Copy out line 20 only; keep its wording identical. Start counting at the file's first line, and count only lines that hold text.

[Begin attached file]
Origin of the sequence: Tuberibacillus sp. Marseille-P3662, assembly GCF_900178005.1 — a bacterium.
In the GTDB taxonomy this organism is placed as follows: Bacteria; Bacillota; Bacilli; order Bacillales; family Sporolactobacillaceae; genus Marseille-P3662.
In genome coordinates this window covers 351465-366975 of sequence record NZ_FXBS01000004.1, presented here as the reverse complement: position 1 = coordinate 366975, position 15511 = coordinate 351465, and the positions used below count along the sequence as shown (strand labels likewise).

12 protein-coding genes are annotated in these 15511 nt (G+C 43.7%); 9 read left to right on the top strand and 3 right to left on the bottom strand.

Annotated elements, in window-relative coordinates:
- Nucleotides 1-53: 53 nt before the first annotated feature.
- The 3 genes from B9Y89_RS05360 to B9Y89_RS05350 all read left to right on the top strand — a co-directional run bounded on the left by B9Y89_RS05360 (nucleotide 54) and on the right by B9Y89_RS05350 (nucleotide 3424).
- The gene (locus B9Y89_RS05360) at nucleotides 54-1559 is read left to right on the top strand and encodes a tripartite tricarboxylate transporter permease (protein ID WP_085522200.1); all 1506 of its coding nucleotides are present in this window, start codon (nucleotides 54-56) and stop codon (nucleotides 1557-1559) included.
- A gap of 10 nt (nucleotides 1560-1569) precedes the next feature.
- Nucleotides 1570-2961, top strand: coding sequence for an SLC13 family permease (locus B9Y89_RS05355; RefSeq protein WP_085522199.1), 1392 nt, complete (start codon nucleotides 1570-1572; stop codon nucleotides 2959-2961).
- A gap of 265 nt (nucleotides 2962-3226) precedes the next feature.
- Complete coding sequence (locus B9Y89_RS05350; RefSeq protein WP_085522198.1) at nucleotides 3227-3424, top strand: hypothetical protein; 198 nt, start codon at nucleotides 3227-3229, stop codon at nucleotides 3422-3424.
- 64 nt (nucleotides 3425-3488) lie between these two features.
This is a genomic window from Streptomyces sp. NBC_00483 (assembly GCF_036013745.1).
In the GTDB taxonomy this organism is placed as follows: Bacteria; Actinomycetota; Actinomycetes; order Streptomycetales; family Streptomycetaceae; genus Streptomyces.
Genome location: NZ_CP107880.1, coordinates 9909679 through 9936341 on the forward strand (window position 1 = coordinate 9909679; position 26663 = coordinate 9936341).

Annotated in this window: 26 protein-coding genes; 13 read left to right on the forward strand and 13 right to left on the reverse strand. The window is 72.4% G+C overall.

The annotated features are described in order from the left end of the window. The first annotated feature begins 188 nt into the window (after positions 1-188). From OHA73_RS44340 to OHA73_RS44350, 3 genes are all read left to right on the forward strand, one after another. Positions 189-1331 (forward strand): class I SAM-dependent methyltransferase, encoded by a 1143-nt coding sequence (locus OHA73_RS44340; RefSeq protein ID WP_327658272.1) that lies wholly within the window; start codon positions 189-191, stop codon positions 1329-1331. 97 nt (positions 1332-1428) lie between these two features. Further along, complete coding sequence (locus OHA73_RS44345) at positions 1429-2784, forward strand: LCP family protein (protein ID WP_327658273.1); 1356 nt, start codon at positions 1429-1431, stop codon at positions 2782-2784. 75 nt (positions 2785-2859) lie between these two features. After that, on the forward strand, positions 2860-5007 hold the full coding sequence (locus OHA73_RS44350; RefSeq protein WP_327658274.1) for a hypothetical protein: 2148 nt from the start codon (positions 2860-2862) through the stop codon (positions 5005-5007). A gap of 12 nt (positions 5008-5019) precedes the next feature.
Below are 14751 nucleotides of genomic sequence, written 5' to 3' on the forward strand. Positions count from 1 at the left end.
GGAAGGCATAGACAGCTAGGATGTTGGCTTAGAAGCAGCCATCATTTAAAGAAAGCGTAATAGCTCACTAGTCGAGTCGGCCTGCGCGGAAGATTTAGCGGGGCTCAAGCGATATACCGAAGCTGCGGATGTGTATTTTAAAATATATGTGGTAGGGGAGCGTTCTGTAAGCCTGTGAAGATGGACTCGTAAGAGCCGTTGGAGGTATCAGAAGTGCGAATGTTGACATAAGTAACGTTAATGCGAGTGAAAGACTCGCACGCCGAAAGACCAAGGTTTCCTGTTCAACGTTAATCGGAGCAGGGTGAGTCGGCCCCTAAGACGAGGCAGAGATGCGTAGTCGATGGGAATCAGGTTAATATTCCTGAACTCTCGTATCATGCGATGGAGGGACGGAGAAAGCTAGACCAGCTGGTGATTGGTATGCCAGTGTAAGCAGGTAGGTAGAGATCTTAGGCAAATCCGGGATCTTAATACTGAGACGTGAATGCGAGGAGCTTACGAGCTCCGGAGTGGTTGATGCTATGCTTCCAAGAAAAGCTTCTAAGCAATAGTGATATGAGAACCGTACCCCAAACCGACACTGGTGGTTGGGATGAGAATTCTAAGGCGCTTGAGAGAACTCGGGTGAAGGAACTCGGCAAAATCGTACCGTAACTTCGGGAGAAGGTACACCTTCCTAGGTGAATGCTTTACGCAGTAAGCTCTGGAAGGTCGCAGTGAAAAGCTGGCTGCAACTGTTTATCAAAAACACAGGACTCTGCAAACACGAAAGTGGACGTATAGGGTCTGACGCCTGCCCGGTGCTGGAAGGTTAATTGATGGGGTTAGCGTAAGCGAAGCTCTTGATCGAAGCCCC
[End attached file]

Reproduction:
GGAAGGCATAGACAGCTAGGATGTTGGCTTAGAAGCAGCCATCATTTAAAGAAAGCGTAATAGCTCACTAGTCGAGTCGGCCTGCGCGGAAGATTTAGCGGGGCTCAAGCGATATACCGAAGCTGCGGATGTGTATTTTAAAATATATGTGGTAGGGGAGCGTTCTGTAAGCCTGTGAAGATGGACTCGTAAGAGCCGTTGGAGGTATCAGAAGTGCGAATGTTGACATAAGTAACGTTAATGCGAGTGAAAGACTCGCACGCCGAAAGACCAAGGTTTCCTGTTCAACGTTAATCGGAGCAGGGTGAGTCGGCCCCTAAGACGAGGCAGAGATGCGTAGTCGATGGGAATCAGGTTAATATTCCTGAACTCTCGTATCATGCGATGGAGGGACGGAGAAAGCTAGACCAGCTGGTGATTGGTATGCCAGTGTAAGCAGGTAGGTAGAGATCTTAGGCAAATCCGGGATCTTAATACTGAGACGTGAATGCGAGGAGCTTACGAGCTCCGGAGTGGTTGATGCTATGCTTCCAAGAAAAGCTTCTAAGCAATAGTGATATGAGAACCGTACCCCAAACCGACACTGGTGGTTGGGATGAGAATTCTAAGGCGCTTGAGAGAACTCGGGTGAAGGAACTCGGCAAAATCGTACCGTAACTTCGGGAGAAGGTACACCTTCCTAGGTGAATGCTTTACGCAGTAAGCTCTGGAAGGTCGCAGTGAAAAGCTGGCTGCAACTGTTTATCAAAAACACAGGACTCTGCAAACACGAAAGTGGACGTATAGGGTCTGACGCCTGCCCGGTGCTGGAAGGTTAATTGATGGGGTTAGCGTAAGCGAAGCTCTTGATCGAAGCCCC